2001, 70 Min., 12 x 12 Meter

about the piece

“Berst“ tries to create transitions. It demands “confessions“ from its performers so as to free them from anonymity. Speech and dance are closely related but do not mingle. But in the texts’ wake, an explosive dance comes into being, a dance whose ephemeral occurrence is marked or cartographed by intellectual thinking. This allows for the discovery of the reserves and potential of feelings and formulates the question: how can you dance, therefore live. Feelings once again prove to be an ephemeral phenomena, and “Berst“ again loses its dancers to the dance.


Berst - 2002

Berst - 2001


Choreography: C. Winkler | Dance: Lydia Clement, Heini Nukari, Kazue Ikeda, Odile Seitz, Peggy Ziehr, Miriam Kohler | Music: Ulf Langheinrich, Panacea, Fennesz, The Doors.
Production: Christoph Winkler and funded by Senate Department for Science, Research and Culture.


"Burst" is the title of the latest work by choreographer Christoph Winkler, which recently premiered at the Theater am Halleschen Ufer. In Berlin's independent dance scene, the wunderkind Winkler is considered one of the city' s most innovative talents, one only has to think of his incredible solo choreographies at the Tanztage. "Burst" is a group piece between dance and spoken theatre. Between silence and muffled, sometimes siren-like electronic droning and humming, the six dancers reveal terrible, intimate memories, such as the feeling of loss at the fake death of a father, the abortion of an already dead child or even the paradoxical moment of discovering love in the face of death. They confess that it is almost impossible for them to dance these things. The spoken word serves as a guideline for the dance language. They try ... Winkler's system is clever. Of course, we try to rediscover the aforementioned feelings in the movements. We even believe to see them. In one scene, a dancer documents the gaze of the observer, raising the question whether what we are seeing is the action, the fictitious traces of what was expressed, or only the heard word. Christoph Winkler's Berst is a complex system of mechanisms in which the expression of feeling ultimately becomes unrecognizable.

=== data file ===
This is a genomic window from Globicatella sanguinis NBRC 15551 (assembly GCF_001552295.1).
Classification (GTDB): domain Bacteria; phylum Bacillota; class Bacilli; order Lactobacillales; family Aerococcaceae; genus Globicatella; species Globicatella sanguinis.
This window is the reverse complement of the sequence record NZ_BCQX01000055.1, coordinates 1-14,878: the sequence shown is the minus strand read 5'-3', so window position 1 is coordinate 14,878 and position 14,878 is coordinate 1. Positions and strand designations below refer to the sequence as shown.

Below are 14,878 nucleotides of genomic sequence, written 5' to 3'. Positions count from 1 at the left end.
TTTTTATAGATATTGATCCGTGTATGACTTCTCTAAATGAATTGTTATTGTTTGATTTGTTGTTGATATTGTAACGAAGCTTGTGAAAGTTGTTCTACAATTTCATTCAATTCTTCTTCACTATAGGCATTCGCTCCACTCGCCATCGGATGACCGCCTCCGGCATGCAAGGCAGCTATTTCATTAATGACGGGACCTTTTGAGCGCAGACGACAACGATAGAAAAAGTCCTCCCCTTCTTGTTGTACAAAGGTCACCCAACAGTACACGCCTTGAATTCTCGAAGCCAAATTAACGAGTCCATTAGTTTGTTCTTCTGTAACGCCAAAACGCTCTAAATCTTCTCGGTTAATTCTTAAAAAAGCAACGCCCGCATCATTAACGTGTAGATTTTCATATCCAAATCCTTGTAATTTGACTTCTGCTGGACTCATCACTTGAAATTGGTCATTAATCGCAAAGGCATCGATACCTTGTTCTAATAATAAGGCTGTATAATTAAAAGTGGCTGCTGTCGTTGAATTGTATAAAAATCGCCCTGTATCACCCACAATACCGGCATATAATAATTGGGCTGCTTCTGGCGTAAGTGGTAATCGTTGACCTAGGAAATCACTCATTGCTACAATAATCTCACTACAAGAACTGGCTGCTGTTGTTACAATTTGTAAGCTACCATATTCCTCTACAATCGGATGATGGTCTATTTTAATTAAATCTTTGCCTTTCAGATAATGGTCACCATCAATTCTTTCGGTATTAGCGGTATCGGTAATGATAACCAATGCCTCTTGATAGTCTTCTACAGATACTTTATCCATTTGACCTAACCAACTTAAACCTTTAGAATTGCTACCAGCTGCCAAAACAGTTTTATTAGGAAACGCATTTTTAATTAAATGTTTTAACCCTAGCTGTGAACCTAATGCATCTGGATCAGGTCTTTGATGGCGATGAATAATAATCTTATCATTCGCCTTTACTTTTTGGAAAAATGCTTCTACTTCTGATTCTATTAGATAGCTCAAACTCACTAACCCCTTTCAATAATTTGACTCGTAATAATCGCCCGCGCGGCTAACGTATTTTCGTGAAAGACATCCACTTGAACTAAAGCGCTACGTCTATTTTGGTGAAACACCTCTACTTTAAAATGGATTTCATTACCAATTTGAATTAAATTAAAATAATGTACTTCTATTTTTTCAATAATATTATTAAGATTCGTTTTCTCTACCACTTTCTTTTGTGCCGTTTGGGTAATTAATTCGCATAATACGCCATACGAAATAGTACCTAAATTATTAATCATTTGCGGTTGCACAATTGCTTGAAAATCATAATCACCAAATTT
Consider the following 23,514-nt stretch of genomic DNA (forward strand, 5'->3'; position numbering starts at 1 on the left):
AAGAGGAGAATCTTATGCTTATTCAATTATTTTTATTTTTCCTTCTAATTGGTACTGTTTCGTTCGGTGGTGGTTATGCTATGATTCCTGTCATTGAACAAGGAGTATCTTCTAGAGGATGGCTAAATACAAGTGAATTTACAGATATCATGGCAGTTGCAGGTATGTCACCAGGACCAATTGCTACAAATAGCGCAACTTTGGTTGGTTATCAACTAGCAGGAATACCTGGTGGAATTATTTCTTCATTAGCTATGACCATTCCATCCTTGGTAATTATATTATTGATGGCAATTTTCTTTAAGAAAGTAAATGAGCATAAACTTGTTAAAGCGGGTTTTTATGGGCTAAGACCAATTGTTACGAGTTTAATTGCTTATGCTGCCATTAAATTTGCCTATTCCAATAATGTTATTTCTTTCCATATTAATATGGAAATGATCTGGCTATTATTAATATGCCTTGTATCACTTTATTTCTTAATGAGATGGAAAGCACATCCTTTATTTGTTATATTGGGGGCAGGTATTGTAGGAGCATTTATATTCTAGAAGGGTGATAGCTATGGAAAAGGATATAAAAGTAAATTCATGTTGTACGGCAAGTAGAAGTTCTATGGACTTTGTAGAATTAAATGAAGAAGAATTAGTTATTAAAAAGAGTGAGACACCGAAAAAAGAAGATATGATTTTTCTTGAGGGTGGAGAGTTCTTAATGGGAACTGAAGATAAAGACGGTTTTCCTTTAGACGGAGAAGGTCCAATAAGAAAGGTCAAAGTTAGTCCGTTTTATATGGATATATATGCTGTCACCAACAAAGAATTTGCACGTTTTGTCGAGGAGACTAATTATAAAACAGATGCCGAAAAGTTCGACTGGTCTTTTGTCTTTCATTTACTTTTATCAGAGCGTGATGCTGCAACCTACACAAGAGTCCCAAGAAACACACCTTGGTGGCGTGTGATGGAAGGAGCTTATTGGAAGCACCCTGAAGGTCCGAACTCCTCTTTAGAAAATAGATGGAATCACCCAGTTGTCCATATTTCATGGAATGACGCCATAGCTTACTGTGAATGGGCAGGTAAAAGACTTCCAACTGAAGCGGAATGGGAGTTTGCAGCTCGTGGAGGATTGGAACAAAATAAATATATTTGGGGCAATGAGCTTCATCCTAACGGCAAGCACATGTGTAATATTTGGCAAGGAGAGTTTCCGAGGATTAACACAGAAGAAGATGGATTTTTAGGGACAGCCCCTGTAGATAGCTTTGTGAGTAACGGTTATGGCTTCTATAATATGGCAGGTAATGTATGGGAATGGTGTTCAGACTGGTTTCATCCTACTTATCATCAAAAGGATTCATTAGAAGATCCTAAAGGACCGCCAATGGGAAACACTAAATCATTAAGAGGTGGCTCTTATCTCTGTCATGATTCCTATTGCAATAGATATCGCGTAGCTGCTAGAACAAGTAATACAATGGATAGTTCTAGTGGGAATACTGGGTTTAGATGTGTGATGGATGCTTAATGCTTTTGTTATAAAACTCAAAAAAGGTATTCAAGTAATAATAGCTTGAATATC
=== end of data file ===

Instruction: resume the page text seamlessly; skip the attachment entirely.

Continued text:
Berliner Morgenpost

In his new piece "Burst", which premiered this weekend at the Theater am Halleschen Ufer, Winkler has once again worked with six dancers. While in the previous piece everything was based on structure and outward appearance, the choreographer now inquires into the inwardness, the respective personal drives of the dancers. I am Lydia Clement says the dancer Lydia Clement and tells of her first love, which coincided with the death of her grandfather. I am Anja Hempel says the dancer Anja Hempel and tells how her father enjoyed faking suicide with a pistol to frighten his children. Later, another dancer will claim to be Lydia Clement or Anja Hempel and claim their story as her own. It is similar with the movements. Large parts of the piece have been worked out with the dancers as soloists, at times they all seem to simultaneously be dancing their own solo, with imperceptible transmissions of movements, a casual shoving of the same sequences into each other. These are the evening's great moments, in which the dancers' relationships with each other and with the space become mysteriously condensed.
Berliner Zeitung

What can be danced?, asks Christoph Winkler in his new piece "Burst". Each individual story follows its own path of movement and the resulting complex web of material bears witness to a special talent for building spaces out of bodies... Since his invitation to the Platform in 2002, he has had the reputation of being a beacon of hope for the development of dance. In "Burst", he scatters texts into the choreography like firecrackers, waiting to see where the snippets of the narrative ignite and where not. An evening well worth seeing!
Märkische Allgemeine his production "Berst", Winkler subjects complex forms to a risky test: The context of the dance is formed by biographical stories, but not in order to be absorbed in the expressive gesture, but to address the separation and gaps between inner emotion and outer movement.